Working with Embellished Fabrics, Part 2
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It’s time to finish up the embellished skirt…
In my previous post, “Working with Heavily Embellished Fabrics, Part 1,” I shared how to plan and start with fabric encrusted with beads, sequins and embroidery. This post picks up after the side seams on a simple skirt are completed.
Here in Part 2, I will show you how to:
1. Stabilize the heavy fabric
2. Sew in the zipper
3. Use a facing for the hem
4. Sew and place the lining
5. Stitch the lining securely
6. Add a finishing touch
1. Now that both side seams have been machine sewn and catchstitched, it’s time to stabilize the top edge of the skirt. Not only are these sorts of fabrics tricky to deal with because of the embellishments, their heaviness can be problematic as well. You want to do whatever is necessary to keep things from stretching, pulling, and becoming misshapen.
In addition to thoroughly tacking a silk organza underlining to the fashion fabric, baste a strip of silk organza selvedge (one of my favorite stabilizing tools) close to the top edge.
This is a quick way to keep the waistline from pulling out of shape–and as the silk organza is sheer and lightweight, it doesn’t add any bulk.
Trim down the seam allowance (in this case, the area above the waistline) and remove the beads (just as with the side seams). Fold the seam allowance down, clip it so that it follows the contours of the skirt, and catchstitch it to the silk organza. Press the reinforced edge on a ham, to mimic the contours of the waistline.
2. Put the zipper in by hand.
I use double thread that I coat with beeswax, then press. Obviously, sewing this zipper by machine would be impossible; happily, this treatment is really pretty easy. Put your stitches (which will be totally invisible from the right side of the fabric) fairly close together–there’s a lot pulling on them, and you don’t want them to come undone.
Leave room for the hook and eye, and fold the zipper tape out of the way.
It may not be the most beautifully stitched zipper, but if the zipper tape is hidden, the patterns in the embroidery match, and it’s good and sturdy–it does the job.
3. Hem with a facing. I suggest this for two reasons. It will keep from wasting any of the embellished fabric in the hem allowance, and it will cut down on the weight of the skirt overall. There’s no advantage in this case in having a heavy hem allowance.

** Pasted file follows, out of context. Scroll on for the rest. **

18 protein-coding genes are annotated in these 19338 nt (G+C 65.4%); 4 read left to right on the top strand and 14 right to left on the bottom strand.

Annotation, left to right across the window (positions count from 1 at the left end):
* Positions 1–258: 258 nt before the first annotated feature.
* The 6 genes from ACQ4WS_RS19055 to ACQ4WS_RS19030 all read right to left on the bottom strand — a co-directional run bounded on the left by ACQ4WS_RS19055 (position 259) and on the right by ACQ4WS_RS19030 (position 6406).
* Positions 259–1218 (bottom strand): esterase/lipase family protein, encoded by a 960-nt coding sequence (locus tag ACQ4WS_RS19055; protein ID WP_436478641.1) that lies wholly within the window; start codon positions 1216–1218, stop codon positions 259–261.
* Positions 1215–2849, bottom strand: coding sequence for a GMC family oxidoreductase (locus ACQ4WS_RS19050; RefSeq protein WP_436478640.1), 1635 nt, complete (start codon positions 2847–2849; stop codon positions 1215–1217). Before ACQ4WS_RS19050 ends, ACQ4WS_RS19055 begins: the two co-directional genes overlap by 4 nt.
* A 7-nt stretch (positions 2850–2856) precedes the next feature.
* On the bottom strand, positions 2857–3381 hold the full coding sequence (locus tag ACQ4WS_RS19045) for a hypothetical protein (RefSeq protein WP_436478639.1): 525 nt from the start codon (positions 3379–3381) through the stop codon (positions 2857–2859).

Hand-baste a piece of bias hem facing to the right side of the skirt.
Press the seam allowances toward the facing, then press the facing into place, favoring the fold slightly so that it’s on the inside of the skirt. Finally, catch-stitch the top edge of the facing to the organza underlining.
4. Put the lining together in a mirror image of the skirt (the lining’s right side will face the interior of the garment). Staystitch the top edge, clip it, and press it into place.
Place it slightly below the foldline so that it is not visible from the right side of the skirt.
Sew it in by hand with small, firm fell stitches. Sew down along both sides of the zipper tape on the inside of the skirt (those nasty zipper stitches are now covered up!).
5. To keep the lining from shifting, prickstitch it along the top edge, about ½ inch below the waistline.
My stitches, which are about 1/2 inch apart, go through all but the outermost layer of fashion fabric.
It’s not the easiest seam to stitch, as I hit beads and sequins, but wiggling the needle around usually allows me to find a clear path through the embellishments.
Sew the lining in place along the hemline, adding a jump pleat for ease. Use a loose running stitch to keep a little movement between the layers.
Add a hook and eye at the head of the zipper.
Use lock stitches to keep them in place.
6. Last but not least, add a label! (Mine were unearthed in my studio clean-up, as was the fabric for this project.)
The finished skirt–ready for an elegant occasion!